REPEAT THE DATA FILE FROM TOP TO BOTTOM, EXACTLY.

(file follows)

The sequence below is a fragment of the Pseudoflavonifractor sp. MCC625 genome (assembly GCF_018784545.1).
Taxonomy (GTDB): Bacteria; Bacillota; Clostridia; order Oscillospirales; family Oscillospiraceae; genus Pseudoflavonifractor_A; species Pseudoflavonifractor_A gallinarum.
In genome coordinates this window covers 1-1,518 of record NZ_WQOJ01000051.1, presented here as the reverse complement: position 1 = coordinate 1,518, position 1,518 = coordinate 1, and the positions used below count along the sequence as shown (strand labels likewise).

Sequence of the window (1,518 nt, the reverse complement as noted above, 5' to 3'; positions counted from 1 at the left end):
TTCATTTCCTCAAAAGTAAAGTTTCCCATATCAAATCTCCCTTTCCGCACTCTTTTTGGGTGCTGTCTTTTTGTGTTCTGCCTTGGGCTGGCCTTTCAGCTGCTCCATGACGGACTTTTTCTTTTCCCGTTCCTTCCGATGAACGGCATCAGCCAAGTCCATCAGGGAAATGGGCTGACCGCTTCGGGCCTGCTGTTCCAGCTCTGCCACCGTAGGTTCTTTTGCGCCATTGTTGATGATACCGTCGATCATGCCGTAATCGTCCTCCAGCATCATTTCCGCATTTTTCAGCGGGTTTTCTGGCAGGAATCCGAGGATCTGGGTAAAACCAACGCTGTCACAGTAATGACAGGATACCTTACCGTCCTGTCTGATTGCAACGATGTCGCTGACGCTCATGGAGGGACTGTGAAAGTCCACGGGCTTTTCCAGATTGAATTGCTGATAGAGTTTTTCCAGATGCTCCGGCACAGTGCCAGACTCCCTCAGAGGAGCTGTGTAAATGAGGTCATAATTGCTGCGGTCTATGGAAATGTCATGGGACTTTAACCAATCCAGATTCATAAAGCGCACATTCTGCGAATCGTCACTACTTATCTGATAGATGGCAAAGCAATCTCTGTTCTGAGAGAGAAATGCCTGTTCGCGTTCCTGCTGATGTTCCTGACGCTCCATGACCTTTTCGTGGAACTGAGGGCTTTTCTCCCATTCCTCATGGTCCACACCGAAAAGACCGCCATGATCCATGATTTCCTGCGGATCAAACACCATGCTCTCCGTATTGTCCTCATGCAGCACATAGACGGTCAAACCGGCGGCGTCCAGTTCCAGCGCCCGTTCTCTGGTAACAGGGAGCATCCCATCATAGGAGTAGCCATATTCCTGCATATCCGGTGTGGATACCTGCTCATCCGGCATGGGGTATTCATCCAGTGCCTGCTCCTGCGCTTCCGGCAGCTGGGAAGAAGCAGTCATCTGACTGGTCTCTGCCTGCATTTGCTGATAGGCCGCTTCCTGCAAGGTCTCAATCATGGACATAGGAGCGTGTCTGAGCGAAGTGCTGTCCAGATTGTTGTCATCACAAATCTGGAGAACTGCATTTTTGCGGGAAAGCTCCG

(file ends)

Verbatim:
The sequence below is a fragment of the Pseudoflavonifractor sp. MCC625 genome (assembly GCF_018784545.1).
Taxonomy (GTDB): Bacteria; Bacillota; Clostridia; order Oscillospirales; family Oscillospiraceae; genus Pseudoflavonifractor_A; species Pseudoflavonifractor_A gallinarum.
In genome coordinates this window covers 1-1,518 of record NZ_WQOJ01000051.1, presented here as the reverse complement: position 1 = coordinate 1,518, position 1,518 = coordinate 1, and the positions used below count along the sequence as shown (strand labels likewise).

Sequence of the window (1,518 nt, the reverse complement as noted above, 5' to 3'; positions counted from 1 at the left end):
TTCATTTCCTCAAAAGTAAAGTTTCCCATATCAAATCTCCCTTTCCGCACTCTTTTTGGGTGCTGTCTTTTTGTGTTCTGCCTTGGGCTGGCCTTTCAGCTGCTCCATGACGGACTTTTTCTTTTCCCGTTCCTTCCGATGAACGGCATCAGCCAAGTCCATCAGGGAAATGGGCTGACCGCTTCGGGCCTGCTGTTCCAGCTCTGCCACCGTAGGTTCTTTTGCGCCATTGTTGATGATACCGTCGATCATGCCGTAATCGTCCTCCAGCATCATTTCCGCATTTTTCAGCGGGTTTTCTGGCAGGAATCCGAGGATCTGGGTAAAACCAACGCTGTCACAGTAATGACAGGATACCTTACCGTCCTGTCTGATTGCAACGATGTCGCTGACGCTCATGGAGGGACTGTGAAAGTCCACGGGCTTTTCCAGATTGAATTGCTGATAGAGTTTTTCCAGATGCTCCGGCACAGTGCCAGACTCCCTCAGAGGAGCTGTGTAAATGAGGTCATAATTGCTGCGGTCTATGGAAATGTCATGGGACTTTAACCAATCCAGATTCATAAAGCGCACATTCTGCGAATCGTCACTACTTATCTGATAGATGGCAAAGCAATCTCTGTTCTGAGAGAGAAATGCCTGTTCGCGTTCCTGCTGATGTTCCTGACGCTCCATGACCTTTTCGTGGAACTGAGGGCTTTTCTCCCATTCCTCATGGTCCACACCGAAAAGACCGCCATGATCCATGATTTCCTGCGGATCAAACACCATGCTCTCCGTATTGTCCTCATGCAGCACATAGACGGTCAAACCGGCGGCGTCCAGTTCCAGCGCCCGTTCTCTGGTAACAGGGAGCATCCCATCATAGGAGTAGCCATATTCCTGCATATCCGGTGTGGATACCTGCTCATCCGGCATGGGGTATTCATCCAGTGCCTGCTCCTGCGCTTCCGGCAGCTGGGAAGAAGCAGTCATCTGACTGGTCTCTGCCTGCATTTGCTGATAGGCCGCTTCCTGCAAGGTCTCAATCATGGACATAGGAGCGTGTCTGAGCGAAGTGCTGTCCAGATTGTTGTCATCACAAATCTGGAGAACTGCATTTTTGCGGGAAAGCTCCG